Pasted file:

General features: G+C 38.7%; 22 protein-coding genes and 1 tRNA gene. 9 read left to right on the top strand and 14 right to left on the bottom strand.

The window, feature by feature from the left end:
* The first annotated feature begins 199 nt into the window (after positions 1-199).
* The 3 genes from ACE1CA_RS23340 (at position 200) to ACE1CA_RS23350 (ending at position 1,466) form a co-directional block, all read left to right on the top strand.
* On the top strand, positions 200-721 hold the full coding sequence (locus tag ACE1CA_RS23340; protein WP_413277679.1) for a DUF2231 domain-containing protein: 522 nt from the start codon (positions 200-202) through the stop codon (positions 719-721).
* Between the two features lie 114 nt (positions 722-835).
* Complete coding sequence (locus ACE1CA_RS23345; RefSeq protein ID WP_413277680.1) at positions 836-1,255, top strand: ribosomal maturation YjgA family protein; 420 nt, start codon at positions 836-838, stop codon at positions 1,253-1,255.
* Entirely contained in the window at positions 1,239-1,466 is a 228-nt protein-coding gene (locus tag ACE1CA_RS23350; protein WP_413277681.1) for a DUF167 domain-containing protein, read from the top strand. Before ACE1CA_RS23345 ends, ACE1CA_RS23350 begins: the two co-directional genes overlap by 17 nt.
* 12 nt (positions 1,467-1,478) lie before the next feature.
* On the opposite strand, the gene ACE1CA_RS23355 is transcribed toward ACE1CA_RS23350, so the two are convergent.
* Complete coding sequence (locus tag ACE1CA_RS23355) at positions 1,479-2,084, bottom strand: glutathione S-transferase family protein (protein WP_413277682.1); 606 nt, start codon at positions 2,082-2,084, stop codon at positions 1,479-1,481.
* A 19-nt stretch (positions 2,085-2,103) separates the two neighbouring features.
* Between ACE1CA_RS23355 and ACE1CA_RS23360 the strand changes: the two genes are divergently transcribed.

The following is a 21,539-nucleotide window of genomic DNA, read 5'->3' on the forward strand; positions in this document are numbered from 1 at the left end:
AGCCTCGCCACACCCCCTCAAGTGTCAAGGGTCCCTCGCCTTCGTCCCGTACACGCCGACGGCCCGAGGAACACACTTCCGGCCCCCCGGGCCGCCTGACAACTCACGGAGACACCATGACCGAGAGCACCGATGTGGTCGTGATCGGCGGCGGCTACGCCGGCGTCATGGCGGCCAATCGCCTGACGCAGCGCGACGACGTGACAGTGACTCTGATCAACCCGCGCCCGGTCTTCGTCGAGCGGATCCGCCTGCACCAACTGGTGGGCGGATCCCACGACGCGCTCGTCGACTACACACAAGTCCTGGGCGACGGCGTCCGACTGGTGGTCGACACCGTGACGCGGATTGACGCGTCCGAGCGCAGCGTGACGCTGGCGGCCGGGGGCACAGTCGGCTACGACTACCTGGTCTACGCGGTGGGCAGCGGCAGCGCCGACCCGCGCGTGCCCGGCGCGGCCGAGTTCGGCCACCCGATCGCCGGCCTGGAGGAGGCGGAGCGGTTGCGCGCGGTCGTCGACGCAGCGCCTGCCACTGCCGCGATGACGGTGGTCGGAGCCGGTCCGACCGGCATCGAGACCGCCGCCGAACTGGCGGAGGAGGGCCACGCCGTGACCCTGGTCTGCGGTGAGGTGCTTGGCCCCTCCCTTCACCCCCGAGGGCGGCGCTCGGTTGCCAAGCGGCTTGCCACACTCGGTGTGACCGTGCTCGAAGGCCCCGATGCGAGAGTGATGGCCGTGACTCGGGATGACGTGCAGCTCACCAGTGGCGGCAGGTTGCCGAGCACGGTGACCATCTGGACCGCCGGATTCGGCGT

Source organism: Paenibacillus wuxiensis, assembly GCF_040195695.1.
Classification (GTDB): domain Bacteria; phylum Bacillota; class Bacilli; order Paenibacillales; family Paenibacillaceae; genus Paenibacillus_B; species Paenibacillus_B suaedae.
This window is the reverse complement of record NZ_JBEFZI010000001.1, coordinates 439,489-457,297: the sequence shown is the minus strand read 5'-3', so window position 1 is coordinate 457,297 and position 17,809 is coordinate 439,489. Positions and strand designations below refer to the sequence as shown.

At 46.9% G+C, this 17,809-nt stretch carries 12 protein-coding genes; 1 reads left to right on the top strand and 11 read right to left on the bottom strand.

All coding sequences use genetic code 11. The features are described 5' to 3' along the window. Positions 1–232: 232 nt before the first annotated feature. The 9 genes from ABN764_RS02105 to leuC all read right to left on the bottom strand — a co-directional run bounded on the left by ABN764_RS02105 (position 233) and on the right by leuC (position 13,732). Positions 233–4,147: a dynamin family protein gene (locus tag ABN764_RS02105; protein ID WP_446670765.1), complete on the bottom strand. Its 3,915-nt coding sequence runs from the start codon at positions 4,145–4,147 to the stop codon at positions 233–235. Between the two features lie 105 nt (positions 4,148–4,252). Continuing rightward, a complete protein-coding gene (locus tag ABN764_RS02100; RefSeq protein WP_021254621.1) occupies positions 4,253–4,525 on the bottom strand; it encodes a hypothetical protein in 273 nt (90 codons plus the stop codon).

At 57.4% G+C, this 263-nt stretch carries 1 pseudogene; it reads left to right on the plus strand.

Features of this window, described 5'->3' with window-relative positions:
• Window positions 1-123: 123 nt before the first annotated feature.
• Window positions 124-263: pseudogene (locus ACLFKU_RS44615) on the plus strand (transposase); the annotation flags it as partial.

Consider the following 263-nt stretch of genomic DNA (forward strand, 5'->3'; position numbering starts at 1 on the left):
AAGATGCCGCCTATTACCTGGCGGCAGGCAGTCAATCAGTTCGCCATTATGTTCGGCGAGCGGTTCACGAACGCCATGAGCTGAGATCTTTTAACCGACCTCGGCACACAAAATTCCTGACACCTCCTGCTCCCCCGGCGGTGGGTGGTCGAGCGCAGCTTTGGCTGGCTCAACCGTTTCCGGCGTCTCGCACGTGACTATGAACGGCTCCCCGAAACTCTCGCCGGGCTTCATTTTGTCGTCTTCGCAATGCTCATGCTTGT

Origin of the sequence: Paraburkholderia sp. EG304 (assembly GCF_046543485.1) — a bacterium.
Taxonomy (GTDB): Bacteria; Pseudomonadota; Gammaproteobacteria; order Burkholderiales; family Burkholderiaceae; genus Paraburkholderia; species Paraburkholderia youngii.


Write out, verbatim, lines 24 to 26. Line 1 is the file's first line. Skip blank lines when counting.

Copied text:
• Window positions 124-263: pseudogene (locus ACLFKU_RS44615) on the plus strand (transposase); the annotation flags it as partial.

Consider the following 263-nt stretch of genomic DNA (forward strand, 5'->3'; position numbering starts at 1 on the left):
AAGATGCCGCCTATTACCTGGCGGCAGGCAGTCAATCAGTTCGCCATTATGTTCGGCGAGCGGTTCACGAACGCCATGAGCTGAGATCTTTTAACCGACCTCGGCACACAAAATTCCTGACACCTCCTGCTCCCCCGGCGGTGGGTGGTCGAGCGCAGCTTTGGCTGGCTCAACCGTTTCCGGCGTCTCGCACGTGACTATGAACGGCTCCCCGAAACTCTCGCCGGGCTTCATTTTGTCGTCTTCGCAATGCTCATGCTTGT